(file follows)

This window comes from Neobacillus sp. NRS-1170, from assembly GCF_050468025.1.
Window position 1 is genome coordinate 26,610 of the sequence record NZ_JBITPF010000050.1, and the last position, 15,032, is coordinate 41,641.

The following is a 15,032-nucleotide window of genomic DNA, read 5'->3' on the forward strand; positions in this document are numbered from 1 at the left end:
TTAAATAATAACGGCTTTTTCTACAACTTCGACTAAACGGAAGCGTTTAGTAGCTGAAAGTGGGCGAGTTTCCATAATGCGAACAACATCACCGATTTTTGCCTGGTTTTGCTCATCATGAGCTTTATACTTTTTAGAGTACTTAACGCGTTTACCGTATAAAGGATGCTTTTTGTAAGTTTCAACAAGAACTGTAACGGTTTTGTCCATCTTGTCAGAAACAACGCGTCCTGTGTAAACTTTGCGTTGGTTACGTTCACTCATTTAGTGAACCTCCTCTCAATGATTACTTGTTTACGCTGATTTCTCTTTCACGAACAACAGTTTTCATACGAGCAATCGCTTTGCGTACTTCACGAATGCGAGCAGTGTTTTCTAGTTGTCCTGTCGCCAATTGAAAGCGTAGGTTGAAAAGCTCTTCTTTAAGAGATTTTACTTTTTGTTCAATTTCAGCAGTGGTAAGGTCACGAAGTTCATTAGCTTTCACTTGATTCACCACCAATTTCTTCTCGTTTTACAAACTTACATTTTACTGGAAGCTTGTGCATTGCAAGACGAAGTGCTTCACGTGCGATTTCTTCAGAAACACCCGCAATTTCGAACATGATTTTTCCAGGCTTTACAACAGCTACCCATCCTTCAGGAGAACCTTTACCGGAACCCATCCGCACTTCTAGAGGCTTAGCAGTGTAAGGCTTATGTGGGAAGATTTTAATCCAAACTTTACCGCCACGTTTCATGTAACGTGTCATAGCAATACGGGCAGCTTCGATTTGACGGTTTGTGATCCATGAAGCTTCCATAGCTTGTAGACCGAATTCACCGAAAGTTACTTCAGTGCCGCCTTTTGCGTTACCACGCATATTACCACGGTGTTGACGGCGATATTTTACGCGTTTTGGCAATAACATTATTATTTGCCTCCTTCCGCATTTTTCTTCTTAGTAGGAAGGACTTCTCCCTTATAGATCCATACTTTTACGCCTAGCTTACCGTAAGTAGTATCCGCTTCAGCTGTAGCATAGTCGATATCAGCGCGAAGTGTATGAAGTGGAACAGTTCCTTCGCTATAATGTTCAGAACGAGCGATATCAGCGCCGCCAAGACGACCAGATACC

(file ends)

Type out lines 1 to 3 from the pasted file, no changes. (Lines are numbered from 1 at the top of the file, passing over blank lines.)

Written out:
This window comes from Neobacillus sp. NRS-1170, from assembly GCF_050468025.1.
Window position 1 is genome coordinate 26,610 of the sequence record NZ_JBITPF010000050.1, and the last position, 15,032, is coordinate 41,641.

The following is a 15,032-nucleotide window of genomic DNA, read 5'->3' on the forward strand; positions in this document are numbered from 1 at the left end: